Monday, March 18, 2013
Old and Eccentric Churches: 1. St. Mary, Mappleton
One of the most fascinating of the post-Wren English Church architects is James Gibbs, who was a pupil of Wren. By far his most well-known Church is St. Martin-in-The-Fields, London. Probably his most obscure Church is the one that we are going to consider - St. Mary's, Mappleton, near Ashbourne in Derbyshire, probably built at some time between 1710 and 1750.
Not much is known about what Gibbs had to work with at Mappleton, though it is known that there had been a previous building on the site since at least the reign of Edward. What this building was like is quite unknown, but the outline of Gibbs' Church is a very traditional English Church, a rectangular nave/chancel and a square tower. Does it reflect the form of the Medieval building? While his London Churches all include a steeple incorporated within the structure of the Church, at Mappleton the tower is a separate structural component, though it is still the location of the front door.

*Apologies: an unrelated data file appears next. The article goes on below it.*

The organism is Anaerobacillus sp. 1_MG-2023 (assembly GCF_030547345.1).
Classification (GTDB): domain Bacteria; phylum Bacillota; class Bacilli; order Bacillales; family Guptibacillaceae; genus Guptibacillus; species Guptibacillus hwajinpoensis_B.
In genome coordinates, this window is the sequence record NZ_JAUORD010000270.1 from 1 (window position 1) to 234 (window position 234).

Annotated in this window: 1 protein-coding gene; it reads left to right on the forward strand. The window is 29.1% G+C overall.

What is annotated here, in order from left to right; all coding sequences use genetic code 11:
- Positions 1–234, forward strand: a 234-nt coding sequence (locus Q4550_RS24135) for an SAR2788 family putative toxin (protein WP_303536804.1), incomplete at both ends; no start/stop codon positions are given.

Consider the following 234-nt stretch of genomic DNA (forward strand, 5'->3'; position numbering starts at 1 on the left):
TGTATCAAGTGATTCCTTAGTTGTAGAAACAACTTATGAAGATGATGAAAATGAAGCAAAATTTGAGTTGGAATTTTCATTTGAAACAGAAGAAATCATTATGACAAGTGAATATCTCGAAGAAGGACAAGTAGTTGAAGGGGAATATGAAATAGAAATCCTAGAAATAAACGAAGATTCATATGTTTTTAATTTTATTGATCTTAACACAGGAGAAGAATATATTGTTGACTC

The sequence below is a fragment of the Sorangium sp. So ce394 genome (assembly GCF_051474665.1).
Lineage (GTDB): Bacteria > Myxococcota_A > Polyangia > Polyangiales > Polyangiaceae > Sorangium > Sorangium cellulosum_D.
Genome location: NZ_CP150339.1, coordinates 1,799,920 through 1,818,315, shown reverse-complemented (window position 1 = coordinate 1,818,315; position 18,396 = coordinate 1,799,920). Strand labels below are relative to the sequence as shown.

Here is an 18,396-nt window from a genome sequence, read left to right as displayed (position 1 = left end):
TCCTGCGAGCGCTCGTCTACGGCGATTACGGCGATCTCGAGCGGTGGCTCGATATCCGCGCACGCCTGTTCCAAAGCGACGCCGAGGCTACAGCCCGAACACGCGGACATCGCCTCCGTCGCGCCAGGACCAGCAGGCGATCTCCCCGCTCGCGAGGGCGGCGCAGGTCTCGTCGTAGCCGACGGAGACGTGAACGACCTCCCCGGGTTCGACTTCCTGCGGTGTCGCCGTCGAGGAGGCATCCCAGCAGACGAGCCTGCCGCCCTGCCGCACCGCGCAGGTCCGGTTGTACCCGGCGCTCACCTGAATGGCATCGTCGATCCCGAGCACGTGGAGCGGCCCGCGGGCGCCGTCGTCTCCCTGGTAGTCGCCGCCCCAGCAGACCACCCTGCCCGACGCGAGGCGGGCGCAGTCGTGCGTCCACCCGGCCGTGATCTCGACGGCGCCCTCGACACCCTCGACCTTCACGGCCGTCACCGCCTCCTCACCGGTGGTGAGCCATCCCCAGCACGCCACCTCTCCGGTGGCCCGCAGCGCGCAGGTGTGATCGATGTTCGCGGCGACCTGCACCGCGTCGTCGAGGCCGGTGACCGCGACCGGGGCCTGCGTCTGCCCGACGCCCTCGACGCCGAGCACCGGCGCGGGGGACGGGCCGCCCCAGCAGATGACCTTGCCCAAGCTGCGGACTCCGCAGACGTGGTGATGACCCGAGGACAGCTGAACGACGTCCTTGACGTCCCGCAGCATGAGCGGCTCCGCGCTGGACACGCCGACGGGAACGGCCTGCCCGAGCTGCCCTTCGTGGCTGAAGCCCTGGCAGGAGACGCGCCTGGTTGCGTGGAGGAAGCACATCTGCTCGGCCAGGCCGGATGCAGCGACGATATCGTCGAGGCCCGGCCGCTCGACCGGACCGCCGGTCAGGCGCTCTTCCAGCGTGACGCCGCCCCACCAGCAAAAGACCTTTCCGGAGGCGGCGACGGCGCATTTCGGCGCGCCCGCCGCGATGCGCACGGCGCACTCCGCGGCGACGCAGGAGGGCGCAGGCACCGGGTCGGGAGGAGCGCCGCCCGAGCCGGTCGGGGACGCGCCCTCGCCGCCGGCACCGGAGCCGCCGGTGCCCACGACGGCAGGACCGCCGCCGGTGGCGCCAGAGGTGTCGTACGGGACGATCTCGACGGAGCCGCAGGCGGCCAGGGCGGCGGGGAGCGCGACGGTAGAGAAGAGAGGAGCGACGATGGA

The font, which not original, is of a size appropriate to the building. Quite probably the Georgian rector (who was always the Vicar of Ashbourne as well) would have conduced his baptisms using a silver bowl on the communion table. A later Victorian rector is responsible for this miniature font with its incongruent Gothic detailing and Minton tile floor. Since 1974 Mappleton has been part of the United Benefice of Ashbourne. It is still a well-loved and used village Church, open at all reasonable times and very much worth a visit, if only to see a "Wrenaissance" village Church.